I am a redheaded stepchild. Not literally, of course. No, I am a military historian by virtue of my graduate training and my personal interests. Technically, I am also a redheaded stepchild because I am a lowly adjunct professor considered by many to not be a “real” professor. They are just jealous. I’m a better teacher than they are. But that particular topic will have to wait for another day. Military history has fallen out of favor among professional historians and instead it is the purview of the “amateur” historian or the “popular” historian. I loathe such terms as they were invented by the “professionals” to make themselves feel more important and superior to the lowly minions. After all, only a person with a PhD can know anything, right?
So why do the academics often look with disdain on military history as a discipline? To be honest, I don’t know. I have some hunches, but that is all. First, there is a tendency to think that people who specialize in military history are somewhere to the right of Attila the Hun on the political spectrum which puts them at odds with the predominantly left wing college faculty of today. That stereotype is not necessarily true. I know other military historians who lean to the left, or like me, to the middle. None that I know are right wing warmongers. Second, some think that to study war is to glorify war. Only a moron would glorify war. Getting shot at isn't really fun. At least not the times I've experienced it. Third, in this age wherein if you do not specialize in race, class, or gender you will not get a job, much less tenure, some argue that military history has no place in our more “enlightened” narrative of the past. I call bullshit on that for the reasons contained below. Consider it my defense of military history as a discipline.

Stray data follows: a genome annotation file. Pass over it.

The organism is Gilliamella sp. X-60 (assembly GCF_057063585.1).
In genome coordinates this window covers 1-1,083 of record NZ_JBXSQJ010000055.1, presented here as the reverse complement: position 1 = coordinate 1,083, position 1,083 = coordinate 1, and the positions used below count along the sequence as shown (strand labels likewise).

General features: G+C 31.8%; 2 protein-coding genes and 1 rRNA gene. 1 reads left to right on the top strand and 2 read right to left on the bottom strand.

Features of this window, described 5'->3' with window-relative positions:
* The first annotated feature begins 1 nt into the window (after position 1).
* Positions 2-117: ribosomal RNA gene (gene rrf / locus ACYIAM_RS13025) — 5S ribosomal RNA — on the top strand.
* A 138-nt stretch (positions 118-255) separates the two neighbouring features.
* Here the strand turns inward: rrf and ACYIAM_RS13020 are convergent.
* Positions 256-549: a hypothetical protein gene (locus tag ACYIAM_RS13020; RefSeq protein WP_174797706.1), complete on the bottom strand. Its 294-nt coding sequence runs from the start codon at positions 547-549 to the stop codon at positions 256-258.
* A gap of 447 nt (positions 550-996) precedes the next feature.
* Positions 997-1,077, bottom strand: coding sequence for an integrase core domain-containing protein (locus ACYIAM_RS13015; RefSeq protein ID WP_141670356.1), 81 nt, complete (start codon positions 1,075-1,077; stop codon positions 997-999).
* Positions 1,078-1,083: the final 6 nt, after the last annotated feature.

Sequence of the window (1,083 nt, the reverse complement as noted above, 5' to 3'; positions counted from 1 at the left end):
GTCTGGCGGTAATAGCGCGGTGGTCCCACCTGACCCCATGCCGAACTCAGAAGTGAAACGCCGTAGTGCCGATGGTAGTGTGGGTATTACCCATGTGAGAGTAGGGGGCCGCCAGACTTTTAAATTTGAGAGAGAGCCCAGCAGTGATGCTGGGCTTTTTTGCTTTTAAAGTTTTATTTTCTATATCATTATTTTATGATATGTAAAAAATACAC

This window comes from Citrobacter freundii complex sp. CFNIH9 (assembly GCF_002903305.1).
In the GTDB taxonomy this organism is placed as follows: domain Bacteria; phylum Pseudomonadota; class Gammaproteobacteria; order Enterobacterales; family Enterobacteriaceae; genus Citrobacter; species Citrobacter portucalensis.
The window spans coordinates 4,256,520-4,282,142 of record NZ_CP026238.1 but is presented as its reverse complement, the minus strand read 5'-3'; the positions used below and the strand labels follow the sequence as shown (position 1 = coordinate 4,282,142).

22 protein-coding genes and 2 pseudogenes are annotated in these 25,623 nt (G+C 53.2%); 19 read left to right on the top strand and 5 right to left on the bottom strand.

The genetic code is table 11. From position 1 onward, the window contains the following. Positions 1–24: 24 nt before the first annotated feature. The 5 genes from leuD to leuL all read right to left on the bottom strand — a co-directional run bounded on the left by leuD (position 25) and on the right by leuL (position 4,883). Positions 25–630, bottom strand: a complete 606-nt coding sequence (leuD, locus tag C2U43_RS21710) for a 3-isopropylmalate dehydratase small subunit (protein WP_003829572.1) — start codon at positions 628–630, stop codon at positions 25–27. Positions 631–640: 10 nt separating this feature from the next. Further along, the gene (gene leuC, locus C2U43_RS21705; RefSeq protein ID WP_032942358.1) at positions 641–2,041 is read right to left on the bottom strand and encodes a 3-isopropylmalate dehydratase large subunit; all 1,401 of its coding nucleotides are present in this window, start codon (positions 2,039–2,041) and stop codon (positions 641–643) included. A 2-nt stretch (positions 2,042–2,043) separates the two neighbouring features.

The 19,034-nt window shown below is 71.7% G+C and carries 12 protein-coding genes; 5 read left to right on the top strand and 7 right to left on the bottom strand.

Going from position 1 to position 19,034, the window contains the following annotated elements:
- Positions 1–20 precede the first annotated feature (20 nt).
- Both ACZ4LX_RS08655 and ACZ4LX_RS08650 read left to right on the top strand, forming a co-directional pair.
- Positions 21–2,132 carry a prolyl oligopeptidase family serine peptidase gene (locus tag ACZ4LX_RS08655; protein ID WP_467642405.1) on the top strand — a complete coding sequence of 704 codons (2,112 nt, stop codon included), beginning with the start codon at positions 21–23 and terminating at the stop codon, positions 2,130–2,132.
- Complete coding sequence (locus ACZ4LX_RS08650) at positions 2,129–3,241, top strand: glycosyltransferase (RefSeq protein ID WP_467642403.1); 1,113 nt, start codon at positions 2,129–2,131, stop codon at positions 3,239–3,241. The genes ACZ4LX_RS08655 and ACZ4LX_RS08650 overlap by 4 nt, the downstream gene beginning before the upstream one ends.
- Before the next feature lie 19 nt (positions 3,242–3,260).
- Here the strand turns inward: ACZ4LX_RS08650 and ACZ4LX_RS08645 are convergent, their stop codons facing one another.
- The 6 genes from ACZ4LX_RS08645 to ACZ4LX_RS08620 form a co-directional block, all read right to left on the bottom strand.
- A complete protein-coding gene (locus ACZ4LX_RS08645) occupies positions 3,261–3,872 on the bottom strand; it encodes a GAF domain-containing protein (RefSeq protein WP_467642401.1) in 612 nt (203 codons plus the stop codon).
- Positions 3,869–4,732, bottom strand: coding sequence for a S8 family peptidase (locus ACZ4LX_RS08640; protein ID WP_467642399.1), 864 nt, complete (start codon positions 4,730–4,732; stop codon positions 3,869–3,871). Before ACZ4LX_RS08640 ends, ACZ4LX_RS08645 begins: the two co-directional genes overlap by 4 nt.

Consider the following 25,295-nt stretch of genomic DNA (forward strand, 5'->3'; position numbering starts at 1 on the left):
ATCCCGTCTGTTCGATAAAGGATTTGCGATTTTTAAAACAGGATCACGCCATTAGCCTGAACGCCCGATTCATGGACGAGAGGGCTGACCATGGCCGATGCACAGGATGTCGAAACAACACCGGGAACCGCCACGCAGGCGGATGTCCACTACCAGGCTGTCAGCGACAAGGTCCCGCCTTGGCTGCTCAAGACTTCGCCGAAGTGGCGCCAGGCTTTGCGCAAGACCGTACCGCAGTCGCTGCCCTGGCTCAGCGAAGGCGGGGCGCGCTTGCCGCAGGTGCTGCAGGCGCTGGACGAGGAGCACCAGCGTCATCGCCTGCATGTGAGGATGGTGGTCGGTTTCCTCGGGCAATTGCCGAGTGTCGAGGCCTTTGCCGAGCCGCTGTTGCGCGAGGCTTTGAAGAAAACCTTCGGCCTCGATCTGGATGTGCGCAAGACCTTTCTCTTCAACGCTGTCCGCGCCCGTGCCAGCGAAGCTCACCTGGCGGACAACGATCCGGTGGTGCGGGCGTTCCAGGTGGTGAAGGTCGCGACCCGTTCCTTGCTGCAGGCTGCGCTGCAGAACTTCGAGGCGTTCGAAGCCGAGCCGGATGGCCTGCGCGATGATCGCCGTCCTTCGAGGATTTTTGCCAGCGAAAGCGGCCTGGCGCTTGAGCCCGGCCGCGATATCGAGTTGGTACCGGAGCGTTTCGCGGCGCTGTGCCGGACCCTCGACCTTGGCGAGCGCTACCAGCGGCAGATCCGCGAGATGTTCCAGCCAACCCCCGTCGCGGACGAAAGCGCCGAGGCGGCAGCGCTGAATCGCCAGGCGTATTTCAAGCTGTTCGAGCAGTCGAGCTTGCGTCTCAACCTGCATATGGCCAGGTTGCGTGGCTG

I cannot address the first two points as they are just false. I think Jefferson might say that their absurdity is “self evident.” I can, however, speak to the third point. The historian John Keegan said “The written history of the world is largely a history of warfare.” Perhaps he was being hyperbolic, but I do think he had a point. Humans learned to kill each other long before we learned how to read, write, or probably even speak. If you are a Bible reader, examine the Old Testament. It is one bloodbath after another. And it just got worse. First we used our hands, then rocks, then bronze, steel, guns, tanks, planes, and now unmanned drones. Given the fact that at just about any point in the panorama of world history there was a war going on somewhere, leaving it out of the broader historical narrative is ridiculous.
Since the modern day academic historian focuses on race, class, and gender, I think it is important to note that those subjects also fit within military history. Consider the brave African-American soldiers who fought for their own people’s freedom during the Civil War. Or the Buffalo Soldiers who served gallantly on the frontier. What about the Tuskegee Airmen during World War Two? Or the Code Talkers? Or any other minority who fought for a country that discriminated against them and then came home and fought for equality. How can you talk about women’s history without discussing their contribution to the war effort on the home front? Rosie the Riveter, anyone? Class matters too. How many wars have been a rich man’s war and a poor man’s fight? Most probably.